I am more than the sum of my datum

The internets know a bit about me. I’ve never made a particular effort to hide my online behaviors from the “powers that be” because, well, it’s not very interesting or particularly revealing. I’m also curious about for what all of this seemingly banal data might be used . I see the targeted ads, and they thus far prove that no one is really getting much from my data.  The Gmail personalized ads can be entertaining, but are generally nonsensical. Speeding ticket lawyer? Dog grooming? I have neither a car nor a dog. Hulu continues to ask me to “improve my ad experience,” but yet always shows me ads for Geico. No car, people!

Facebook ads are more likely to annoy me with their strange attempts to understand me. Often, there are ads for things that are clearly based on the fact that I am a woman of a certain age. Since I have no kids and no particular interest in toxic cleaning products, they are barking up the wrong middle-aged woman. One of my stated interests on Facebook is “rearranging furniture.” I therefore see a large number of ads for Italian furniture. Facebook has probably the largest cache of data about me, with hundreds of likes and thousands of posts. But it still doesn’t get me. And I don’t think it ever will.

People are too smart, complicated, weird, and unique to be understood my machines. It’s even a stretch for psychologists and sociologists to make accurate predictions about human behavior based on large quantities of data. I am probably considered “unconventional” in certain ways, but I doubt that even the most predictable, conventional, homogenous “normal” person can be pinned down.

Now even my iPhone is getting in on the data collection. With GPS and location-based apps, it always knows exactly where I am, and maybe even what I’m doing and with whom. But what does it really know? Does it know that I drank a green vitality smoothie for breakfast yesterday, and today I had an almond danish? Does it know that I normally go to yoga on Saturdays with a friend, but this week she had a cold so I went alone? Does it know whether I’m paying my bills or IMing with my aunt or reading the historic chess-related mystery novel a friend gave me? Does it know whether I do oil paintings or rebuild engines? Does it know about my hopes, dreams, and goals? Does it know whether I was at the Greek restaurant alone or with a date? Does it know whether I had the retsina or the rosé?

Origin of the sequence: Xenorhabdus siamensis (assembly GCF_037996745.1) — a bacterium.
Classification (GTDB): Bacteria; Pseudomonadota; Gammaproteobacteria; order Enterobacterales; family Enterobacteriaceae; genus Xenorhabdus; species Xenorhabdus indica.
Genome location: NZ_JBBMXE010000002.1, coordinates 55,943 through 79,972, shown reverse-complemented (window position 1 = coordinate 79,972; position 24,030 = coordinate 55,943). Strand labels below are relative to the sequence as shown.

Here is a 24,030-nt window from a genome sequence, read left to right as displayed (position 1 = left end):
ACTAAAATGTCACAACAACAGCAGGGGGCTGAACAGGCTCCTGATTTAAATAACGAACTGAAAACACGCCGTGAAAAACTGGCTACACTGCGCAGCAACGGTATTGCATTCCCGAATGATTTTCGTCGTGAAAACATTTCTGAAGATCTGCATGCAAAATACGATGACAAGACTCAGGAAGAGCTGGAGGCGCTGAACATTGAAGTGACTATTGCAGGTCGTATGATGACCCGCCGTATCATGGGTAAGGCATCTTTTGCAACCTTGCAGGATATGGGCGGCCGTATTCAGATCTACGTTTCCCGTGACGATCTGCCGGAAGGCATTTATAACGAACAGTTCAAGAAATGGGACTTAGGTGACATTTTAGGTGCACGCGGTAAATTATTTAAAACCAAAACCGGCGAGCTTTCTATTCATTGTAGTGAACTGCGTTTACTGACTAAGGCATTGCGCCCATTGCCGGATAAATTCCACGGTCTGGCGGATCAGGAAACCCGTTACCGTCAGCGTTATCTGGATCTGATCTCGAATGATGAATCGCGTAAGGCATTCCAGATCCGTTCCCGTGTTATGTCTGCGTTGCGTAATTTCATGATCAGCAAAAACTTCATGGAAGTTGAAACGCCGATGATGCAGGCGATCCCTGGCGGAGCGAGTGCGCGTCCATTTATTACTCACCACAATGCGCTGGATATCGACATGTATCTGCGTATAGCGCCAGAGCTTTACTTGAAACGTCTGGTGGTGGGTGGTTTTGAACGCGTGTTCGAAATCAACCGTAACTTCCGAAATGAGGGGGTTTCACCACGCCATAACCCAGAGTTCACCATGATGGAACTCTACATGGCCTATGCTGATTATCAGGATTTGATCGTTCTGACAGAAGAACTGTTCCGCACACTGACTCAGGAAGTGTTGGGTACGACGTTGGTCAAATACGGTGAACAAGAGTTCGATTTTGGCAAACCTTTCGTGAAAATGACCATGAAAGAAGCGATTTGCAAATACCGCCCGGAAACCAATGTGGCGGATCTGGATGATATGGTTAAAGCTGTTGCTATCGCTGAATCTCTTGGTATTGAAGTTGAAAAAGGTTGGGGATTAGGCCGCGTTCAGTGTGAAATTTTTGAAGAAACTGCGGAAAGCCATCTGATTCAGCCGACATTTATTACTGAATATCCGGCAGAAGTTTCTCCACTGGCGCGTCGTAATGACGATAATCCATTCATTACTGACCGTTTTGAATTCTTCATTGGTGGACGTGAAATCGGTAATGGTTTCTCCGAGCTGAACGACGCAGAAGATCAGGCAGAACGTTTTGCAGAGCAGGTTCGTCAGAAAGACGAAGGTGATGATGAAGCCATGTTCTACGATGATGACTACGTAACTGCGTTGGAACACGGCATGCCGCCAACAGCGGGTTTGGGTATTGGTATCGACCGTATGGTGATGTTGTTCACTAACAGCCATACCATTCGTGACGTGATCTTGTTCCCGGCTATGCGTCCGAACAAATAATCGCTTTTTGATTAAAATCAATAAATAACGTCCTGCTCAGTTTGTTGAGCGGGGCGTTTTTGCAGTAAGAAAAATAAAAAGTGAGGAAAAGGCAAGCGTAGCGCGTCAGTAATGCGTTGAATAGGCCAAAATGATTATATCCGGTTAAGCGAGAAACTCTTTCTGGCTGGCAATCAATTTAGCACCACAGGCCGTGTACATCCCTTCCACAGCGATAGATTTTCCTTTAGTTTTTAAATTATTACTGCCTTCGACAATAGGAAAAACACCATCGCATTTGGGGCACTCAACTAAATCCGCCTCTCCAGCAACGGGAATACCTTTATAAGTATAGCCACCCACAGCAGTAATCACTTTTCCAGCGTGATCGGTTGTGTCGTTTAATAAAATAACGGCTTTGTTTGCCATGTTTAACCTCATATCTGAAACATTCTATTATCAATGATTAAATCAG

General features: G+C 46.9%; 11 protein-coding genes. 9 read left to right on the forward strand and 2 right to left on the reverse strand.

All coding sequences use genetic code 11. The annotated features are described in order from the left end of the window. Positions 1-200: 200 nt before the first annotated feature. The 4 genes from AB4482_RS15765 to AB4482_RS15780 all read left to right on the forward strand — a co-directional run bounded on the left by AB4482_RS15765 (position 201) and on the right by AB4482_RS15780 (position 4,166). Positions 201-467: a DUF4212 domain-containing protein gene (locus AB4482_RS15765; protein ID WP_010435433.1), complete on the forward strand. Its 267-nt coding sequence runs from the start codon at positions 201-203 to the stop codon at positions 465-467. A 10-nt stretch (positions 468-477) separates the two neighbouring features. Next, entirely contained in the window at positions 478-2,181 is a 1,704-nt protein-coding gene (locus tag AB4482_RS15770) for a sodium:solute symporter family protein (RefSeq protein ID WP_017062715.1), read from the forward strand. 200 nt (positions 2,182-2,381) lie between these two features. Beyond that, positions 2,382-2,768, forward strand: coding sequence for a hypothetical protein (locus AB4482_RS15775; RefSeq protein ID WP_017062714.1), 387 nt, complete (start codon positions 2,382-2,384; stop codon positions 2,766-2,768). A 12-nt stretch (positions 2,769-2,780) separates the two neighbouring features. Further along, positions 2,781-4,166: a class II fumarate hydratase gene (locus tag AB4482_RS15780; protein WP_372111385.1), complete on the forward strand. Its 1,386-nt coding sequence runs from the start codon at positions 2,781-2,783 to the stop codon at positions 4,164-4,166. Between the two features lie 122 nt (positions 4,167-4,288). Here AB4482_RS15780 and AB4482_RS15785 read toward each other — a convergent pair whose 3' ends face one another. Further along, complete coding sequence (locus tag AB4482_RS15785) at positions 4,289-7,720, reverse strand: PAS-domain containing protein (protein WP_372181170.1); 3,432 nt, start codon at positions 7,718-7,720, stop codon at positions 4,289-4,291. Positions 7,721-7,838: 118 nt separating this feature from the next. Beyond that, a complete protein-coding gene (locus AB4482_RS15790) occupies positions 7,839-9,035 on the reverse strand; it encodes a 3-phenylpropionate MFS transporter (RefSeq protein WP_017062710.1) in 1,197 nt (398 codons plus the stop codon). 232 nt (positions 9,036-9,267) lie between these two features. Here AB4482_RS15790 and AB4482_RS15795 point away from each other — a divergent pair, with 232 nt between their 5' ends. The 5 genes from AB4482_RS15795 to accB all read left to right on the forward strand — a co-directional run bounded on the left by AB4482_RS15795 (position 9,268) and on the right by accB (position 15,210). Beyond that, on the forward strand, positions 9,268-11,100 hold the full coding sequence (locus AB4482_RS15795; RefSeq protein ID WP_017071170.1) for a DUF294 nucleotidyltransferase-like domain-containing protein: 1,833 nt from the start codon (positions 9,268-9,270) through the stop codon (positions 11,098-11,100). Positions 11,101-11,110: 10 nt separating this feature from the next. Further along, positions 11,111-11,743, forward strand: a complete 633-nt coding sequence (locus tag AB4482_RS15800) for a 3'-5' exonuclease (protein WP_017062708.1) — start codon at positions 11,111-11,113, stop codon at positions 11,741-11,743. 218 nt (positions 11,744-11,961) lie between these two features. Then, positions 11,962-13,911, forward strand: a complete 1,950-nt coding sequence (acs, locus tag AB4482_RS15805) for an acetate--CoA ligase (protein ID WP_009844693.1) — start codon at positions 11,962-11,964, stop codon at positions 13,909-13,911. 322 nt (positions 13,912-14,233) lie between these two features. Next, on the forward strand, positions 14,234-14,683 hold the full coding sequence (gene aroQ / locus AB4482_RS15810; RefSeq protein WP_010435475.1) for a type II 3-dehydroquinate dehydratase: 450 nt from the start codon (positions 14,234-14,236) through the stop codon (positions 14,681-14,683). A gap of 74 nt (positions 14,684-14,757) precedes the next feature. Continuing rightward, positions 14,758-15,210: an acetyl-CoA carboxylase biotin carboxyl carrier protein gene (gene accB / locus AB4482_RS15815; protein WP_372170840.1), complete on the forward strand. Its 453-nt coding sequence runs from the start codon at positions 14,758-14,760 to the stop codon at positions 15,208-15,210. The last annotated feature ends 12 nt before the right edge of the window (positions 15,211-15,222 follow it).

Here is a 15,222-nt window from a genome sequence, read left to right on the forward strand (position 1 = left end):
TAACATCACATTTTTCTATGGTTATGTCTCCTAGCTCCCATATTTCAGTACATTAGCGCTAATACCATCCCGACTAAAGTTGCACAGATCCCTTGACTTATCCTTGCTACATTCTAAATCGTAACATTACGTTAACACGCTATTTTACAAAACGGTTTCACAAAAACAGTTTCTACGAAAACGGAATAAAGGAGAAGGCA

Everything I do in life and on the internet is based on a nuanced set of desires, goals, and sometimes fleeting necessities. My tastes are particular, and my behavior unique and ever-changing. The question here is whether more data out there in the world about my fluctuating reality will increase my self-knowledge and expand my horizons, or will it only serve to cram me into a more limiting target market?

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4 thoughts on “I am more than the sum of my datum

  1. For its creators, yes. MZ will not be worrying about income anytime soon. But the company? I think the IPO debacle shows weakness there.

  2. I the idea that everyone who uses FB would suddenly leave en masse is nice as a thought experiment, but it would never happen– and the revenue generated by FB for its creators has already “paid” for itself, so even if FB becomes “obsolete”, then it wouldn’t really matter. FB is not in a vulnerable position, and for some people, I imagine using FB is now compulsory.

  3. The issue isn’t only one of data collection for advertising, in the sense of ‘what effect this actually has on me psychologically- does it know my desire before I do?’.
    Facebook ‘users’ for instance, are actually its product. http://www.bookforum.com/blog/10150 See the essay ‘Facebook as surveillance tool’ for an articulation of this position. But I suspect this will also be met with “eh, so what?”

    1. I think this ‘produsers’ model is kind of fascinating. Those of us who use networks like facebook are not only its product, but the unpaid source of all of its useful content. It strikes me that this puts facebook in a fairly vulnerable position. I mean, what if we all left? Unlike paid workers, we can’t be replaced.

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